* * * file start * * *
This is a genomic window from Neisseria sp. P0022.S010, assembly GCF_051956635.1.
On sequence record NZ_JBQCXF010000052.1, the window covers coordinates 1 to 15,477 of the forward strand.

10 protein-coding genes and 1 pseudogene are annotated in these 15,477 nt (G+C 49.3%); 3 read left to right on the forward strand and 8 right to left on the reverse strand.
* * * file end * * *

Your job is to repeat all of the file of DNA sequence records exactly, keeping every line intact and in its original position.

This is a genomic window from Neisseria sp. P0022.S010, assembly GCF_051956635.1.
On sequence record NZ_JBQCXF010000052.1, the window covers coordinates 1 to 15,477 of the forward strand.

10 protein-coding genes and 1 pseudogene are annotated in these 15,477 nt (G+C 49.3%); 3 read left to right on the forward strand and 8 right to left on the reverse strand.